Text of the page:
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Authors: Giammanco, S.* 
Kotnik, J.* 
Fajon, V.* 
Title: Mercury emissions in volcanic gases from Mt. Etna, Italy.
Issue Date: 17-Aug-2008
Keywords: mercury gas
Mt. Etna
Subject Classification04. Solid Earth::04.08. Volcanology::04.08.01. Gases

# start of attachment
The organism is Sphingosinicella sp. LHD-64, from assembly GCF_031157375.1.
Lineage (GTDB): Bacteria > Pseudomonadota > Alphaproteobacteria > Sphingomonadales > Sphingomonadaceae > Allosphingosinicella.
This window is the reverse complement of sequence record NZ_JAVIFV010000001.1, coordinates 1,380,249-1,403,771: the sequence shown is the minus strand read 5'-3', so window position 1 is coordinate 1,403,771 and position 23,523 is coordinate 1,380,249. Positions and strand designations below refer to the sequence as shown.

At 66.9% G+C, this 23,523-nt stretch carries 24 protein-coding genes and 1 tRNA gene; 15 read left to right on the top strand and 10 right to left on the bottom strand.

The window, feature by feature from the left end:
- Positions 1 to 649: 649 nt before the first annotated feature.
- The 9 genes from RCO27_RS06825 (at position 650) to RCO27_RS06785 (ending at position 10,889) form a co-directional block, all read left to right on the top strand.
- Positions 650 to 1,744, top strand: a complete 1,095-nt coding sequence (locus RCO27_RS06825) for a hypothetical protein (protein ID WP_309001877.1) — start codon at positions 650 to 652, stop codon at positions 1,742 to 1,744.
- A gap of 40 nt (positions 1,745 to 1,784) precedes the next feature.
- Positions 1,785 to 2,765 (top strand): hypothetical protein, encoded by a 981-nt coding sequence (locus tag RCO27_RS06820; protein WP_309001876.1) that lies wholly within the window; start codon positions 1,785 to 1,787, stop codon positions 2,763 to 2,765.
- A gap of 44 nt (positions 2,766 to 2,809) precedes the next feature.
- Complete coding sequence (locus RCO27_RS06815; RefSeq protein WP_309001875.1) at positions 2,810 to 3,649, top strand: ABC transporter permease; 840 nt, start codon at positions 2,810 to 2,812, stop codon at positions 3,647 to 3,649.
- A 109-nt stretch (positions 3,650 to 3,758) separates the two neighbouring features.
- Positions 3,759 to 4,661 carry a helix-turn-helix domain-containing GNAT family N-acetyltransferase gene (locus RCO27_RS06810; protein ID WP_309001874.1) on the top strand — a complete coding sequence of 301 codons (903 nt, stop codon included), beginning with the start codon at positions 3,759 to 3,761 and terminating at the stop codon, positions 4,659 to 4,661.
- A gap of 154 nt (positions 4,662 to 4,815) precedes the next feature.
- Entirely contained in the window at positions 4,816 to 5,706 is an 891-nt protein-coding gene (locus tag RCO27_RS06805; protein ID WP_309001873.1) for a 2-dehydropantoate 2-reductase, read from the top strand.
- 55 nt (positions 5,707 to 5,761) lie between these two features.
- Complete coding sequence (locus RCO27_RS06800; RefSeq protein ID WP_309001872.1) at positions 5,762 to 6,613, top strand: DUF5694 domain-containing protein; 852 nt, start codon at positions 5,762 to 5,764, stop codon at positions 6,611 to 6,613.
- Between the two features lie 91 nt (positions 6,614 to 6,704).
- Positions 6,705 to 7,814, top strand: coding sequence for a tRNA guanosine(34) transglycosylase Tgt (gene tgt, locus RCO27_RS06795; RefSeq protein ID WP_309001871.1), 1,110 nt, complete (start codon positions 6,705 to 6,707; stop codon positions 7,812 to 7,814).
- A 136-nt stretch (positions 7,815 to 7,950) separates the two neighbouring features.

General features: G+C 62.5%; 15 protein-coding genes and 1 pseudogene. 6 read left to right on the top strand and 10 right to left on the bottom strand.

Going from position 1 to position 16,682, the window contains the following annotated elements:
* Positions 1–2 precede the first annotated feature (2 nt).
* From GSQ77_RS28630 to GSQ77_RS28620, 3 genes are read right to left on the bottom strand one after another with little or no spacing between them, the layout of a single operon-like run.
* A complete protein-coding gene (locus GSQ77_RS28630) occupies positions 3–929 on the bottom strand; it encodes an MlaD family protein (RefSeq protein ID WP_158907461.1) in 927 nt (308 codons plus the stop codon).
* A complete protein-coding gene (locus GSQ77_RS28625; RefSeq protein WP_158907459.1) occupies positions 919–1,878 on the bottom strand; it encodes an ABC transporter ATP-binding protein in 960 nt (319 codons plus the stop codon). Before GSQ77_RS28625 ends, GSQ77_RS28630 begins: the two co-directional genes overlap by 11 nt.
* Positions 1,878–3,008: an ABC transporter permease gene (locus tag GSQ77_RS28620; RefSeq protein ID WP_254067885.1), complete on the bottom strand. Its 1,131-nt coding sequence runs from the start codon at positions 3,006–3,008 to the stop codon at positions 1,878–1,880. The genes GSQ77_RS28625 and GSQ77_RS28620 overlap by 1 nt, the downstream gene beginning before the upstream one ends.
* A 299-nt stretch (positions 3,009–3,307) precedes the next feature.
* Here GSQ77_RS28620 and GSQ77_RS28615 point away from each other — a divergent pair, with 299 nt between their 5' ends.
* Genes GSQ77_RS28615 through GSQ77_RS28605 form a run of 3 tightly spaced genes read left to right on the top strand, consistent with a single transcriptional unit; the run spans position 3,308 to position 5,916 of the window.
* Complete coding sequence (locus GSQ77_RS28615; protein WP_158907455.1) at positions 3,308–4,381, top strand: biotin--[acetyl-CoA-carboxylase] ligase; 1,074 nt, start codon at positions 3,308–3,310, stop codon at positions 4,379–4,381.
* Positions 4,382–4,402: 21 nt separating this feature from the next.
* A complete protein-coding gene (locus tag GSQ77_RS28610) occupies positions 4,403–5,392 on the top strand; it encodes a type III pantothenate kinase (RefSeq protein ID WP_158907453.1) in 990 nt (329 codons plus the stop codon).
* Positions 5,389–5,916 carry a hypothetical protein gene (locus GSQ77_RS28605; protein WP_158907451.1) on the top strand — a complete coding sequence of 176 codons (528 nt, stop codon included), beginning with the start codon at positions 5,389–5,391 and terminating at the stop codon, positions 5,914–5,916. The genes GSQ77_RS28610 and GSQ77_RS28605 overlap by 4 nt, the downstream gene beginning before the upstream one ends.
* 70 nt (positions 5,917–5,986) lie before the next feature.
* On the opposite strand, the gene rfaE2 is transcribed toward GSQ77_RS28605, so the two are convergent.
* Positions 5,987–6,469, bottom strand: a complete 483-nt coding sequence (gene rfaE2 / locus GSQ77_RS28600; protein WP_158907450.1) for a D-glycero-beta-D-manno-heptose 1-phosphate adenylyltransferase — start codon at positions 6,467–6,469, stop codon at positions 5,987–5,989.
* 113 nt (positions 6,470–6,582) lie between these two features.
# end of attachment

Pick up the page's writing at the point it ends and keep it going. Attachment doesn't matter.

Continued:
Abstract: Mercury is a global pollutant that can be found in different forms and different ecosystems. Special attention has recently been devoted to mercury due to its high chemical reactivity, its global spreading, its biogeochemical cycling, its transformations in the environment, its ability for biomagnification and its high toxicity. Beside anthropogenic sources, mercury can also be of natural origin. Among natural Hg sources, volcanoes can be important. Volcanic gas emissions may be rich in elemental gaseous mercury (Hg0), reactive gaseous mercury (HgII) and other mercury forms. Mt. Etna (Sicily, Italy) is one of the most active volcanoes in the world and one of the largest contributors of magmatic volatiles to the environment; consequently, we tried to estimate its contribution to regional and global Hg budgets and tested the eligibility of Hg as a tool for volcano monitoring. Mercury concentrations have been measured on Mt. Etna during several campaigns carried out between 2004 and 2007 in fumaroles, mofettes and diffuse degassing areas, as well as in the air inside and across the volcanic plume. In addition, Hg fluxes have been measured by flux chamber technique. Mercury concentrations measured in air below the volcanic plume in November 2004 ranged between 4 and 30 ng m-3 at low altitude, and between 65 and 132 ng m-3 close to the summit craters. A profile of Hg in the air below the volcanic plume carried out on helicopter on November 2006 showed Hg concentrations up to 60 ng m-3. Hg contents in fumarole gases reached 64,200 ng m-3, and soil gas Hg showed temporal variations that reached the highest values (up to 240 ng m-3) in fall 2005. The highest Hg fluxes were measured in bubbling gas from mud volcanoes at the SW foot of Etna, reaching 1300 ng m-2 h-1. Mercury contents were found highly correlated both with water/mud temperature at mud volcanoes and with concurrent soil CO2 effluxes. In the latter case, hydrothermal gases showed higher values and a higher correlation than “cold”gases. Our results, therefore, look promising for the use of mercury in geochemical monitoring of volcanic activity.
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